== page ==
World number one Novak Djokovic fought off Stan Wawrinka over five tense sets to master the defending champion and reach his fifth Australian Open final on Friday, where he will meet Andy Murray.
The Serb top seed won 7-6 (7/1), 3-6, 6-4, 4-6, 6-0 in 3hr 30mins and will face the British sixth seed for a third time in Sunday’s Grand Slam decider.
It was Djokovic’s toughest match of the tournament and his serve was broken five times in another titanic duel with the Swiss world number four.
The clash was their fourth straight Grand Slam encounter to go to five sets with Djokovic winning three of them. He lost to Wawrinka in the quarter-finals at last year’s Australian Open.
“I did not play on the level that I intended,” he said. “There were parts of the match where I stepped in and played a game I needed to play, but other parts where I played too defensive and allowed him to dictate the play from the baseline.
“He has great depth in his shots. Once he has control of the rallies it’s very difficult to play against him.
“So it was very emotional, very tense, as it always is against a top player in semi-finals of a Grand Slam.”
The top seed won through to his fifth Australian Open final, having won his previous four deciders in Melbourne. He beat Murray in the 2011 and 2013 finals.
But Murray also has form against Djokovic, beating him in the 2012 US Open and 2013 Wimbledon finals, setting up an unpredictable Melbourne Park decider.
It was not a convincing performance from the Serb, who made 49 unforced errors to 27 winners and won just 70 percent of his first serves, but crucially he broke Wawrinka’s strong serve seven times.
“I think it was more mental because once you back up and start playing defensively you spend a lot of energy,” Djokovic said of his mid-match lapses.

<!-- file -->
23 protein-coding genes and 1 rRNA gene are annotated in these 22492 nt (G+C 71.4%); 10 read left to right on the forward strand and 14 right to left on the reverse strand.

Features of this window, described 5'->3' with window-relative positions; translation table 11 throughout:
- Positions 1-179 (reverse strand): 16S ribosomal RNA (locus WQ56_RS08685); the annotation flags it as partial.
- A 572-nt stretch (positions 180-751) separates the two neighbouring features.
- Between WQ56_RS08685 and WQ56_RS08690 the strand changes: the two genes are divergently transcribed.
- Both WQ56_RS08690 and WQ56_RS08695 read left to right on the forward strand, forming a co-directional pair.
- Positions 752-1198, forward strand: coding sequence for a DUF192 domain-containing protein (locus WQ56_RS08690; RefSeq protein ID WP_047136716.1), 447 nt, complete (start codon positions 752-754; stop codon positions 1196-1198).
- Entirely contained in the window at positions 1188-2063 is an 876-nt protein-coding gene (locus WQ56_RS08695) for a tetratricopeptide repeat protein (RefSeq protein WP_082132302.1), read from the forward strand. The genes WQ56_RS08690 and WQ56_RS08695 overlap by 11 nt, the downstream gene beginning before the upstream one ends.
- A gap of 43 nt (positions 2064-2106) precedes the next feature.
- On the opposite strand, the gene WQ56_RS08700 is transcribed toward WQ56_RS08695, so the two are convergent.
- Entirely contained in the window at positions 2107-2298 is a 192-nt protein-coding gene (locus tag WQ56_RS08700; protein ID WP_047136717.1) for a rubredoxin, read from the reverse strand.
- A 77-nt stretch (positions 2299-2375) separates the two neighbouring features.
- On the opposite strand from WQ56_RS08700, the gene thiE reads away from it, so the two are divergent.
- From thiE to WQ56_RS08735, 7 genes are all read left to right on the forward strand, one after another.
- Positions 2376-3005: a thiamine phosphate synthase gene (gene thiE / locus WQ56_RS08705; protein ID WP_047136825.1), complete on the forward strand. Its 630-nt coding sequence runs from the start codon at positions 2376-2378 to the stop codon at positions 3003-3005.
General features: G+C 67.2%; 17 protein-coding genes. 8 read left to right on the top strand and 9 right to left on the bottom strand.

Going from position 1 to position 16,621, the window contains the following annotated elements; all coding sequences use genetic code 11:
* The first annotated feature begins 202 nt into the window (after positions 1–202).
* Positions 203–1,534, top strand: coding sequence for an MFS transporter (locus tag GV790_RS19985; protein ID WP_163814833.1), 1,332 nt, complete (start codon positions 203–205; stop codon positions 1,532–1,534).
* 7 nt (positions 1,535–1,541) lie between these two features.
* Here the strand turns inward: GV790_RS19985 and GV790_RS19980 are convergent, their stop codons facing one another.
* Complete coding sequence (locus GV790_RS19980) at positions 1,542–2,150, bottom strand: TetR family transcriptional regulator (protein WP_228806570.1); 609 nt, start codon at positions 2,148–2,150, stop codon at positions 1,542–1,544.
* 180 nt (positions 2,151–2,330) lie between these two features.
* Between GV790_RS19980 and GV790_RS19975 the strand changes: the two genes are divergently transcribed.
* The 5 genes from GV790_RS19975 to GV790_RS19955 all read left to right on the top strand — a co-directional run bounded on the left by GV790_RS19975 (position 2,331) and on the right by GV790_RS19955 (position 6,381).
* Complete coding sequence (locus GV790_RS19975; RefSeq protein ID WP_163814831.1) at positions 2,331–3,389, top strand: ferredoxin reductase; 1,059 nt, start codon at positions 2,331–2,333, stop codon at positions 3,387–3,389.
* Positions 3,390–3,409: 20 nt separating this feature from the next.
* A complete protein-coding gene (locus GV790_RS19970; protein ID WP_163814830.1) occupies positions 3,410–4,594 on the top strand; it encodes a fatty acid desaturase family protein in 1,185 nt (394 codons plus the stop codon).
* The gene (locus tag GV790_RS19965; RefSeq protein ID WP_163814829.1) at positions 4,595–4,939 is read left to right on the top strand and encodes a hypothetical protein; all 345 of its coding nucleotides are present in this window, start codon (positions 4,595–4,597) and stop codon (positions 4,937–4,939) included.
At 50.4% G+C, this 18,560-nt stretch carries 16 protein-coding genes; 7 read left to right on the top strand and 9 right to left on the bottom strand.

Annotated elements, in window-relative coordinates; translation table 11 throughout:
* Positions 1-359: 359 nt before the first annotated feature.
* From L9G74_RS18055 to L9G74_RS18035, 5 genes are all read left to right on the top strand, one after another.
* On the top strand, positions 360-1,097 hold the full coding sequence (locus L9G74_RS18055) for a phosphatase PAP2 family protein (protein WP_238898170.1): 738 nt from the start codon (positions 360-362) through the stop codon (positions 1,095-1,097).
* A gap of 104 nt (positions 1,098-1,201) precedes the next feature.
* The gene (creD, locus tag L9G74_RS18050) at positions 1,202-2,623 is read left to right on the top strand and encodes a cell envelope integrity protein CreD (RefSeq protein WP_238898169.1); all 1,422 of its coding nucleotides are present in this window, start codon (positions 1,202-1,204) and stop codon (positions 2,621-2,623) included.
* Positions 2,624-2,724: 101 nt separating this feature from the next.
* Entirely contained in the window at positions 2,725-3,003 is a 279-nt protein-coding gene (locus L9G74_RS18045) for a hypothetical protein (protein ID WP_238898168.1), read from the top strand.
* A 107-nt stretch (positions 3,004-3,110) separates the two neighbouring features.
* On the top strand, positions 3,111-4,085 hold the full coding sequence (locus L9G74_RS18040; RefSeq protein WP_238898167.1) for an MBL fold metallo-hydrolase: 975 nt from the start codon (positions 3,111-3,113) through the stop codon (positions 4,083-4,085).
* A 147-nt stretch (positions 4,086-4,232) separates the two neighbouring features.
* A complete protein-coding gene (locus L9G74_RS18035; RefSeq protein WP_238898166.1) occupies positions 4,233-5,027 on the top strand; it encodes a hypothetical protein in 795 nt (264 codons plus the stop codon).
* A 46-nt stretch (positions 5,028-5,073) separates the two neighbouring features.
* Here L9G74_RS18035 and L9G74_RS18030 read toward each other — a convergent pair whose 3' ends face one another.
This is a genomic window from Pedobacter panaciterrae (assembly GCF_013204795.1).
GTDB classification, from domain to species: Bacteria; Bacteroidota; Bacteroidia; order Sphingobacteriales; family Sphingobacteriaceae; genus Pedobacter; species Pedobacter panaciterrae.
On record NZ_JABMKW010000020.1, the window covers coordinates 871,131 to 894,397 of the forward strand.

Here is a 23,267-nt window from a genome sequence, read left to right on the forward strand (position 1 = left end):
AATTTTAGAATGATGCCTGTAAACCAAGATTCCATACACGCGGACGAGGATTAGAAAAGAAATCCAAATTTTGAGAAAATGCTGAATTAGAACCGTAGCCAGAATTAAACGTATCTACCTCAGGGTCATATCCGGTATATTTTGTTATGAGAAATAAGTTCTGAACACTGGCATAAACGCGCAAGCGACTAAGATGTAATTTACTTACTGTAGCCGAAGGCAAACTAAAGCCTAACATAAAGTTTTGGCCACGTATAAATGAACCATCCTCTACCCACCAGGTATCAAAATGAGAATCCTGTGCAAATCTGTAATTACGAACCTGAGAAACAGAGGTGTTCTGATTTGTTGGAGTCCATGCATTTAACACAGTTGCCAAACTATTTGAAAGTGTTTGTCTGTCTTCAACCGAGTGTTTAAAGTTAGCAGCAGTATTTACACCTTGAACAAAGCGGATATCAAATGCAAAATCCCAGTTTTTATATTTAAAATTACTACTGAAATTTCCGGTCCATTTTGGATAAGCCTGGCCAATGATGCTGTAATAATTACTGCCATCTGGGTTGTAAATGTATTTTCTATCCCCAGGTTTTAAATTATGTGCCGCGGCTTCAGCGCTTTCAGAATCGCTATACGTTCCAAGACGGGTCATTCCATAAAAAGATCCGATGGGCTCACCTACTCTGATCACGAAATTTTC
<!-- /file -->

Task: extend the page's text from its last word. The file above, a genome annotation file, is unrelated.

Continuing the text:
“He was the one that was dictating the rallies. There’s no question about it.
“Some points of the match I did struggle physically to recover for the next one because I run a lot and he was getting a lot of balls back in play.
“I didn’t have many free points on the first serve as I did throughout the tournament, so that was a significant change.”
– Just not there –
Wawrinka said he too struggled mentally and was not at his best.
“I was telling my box it was tough for me to stay with him, to find a way to win points,” he said.
“Because I was just trying to fight and to make some good choice, but today I was just not there.”
Djokovic had lost only one of his 74 service games prior to the semi-final, but Wawrinka broke him in the seventh game of the match with a series of withering backhands.
But the Serb hit straight back with outstanding side-to-side movement to level up with the set going to a tiebreaker.
Djokovic was too strong in the tiebreak with Wawrinka too loose with his shots to drop the opening set.
The Swiss fought off break points in his opening serving game of the second set, but Djokovic double-faulted on break point in the sixth to lose the set.
Both players traded service breaks in the third set, but the world number one seized control after Wawrinka could not close out a 40-15 lead and he reeled off the next four points to take the lead in the match.
But again Wawrinka hit back with two breaks in the fourth set to take it into a fifth, just like their three previous Grand Slam encounters.
Two double-faults and an overhit backhand cost Wawrinka an early service break in the final set and another errant backhand lost him a second service to hand the Serb a winning 4-0 break.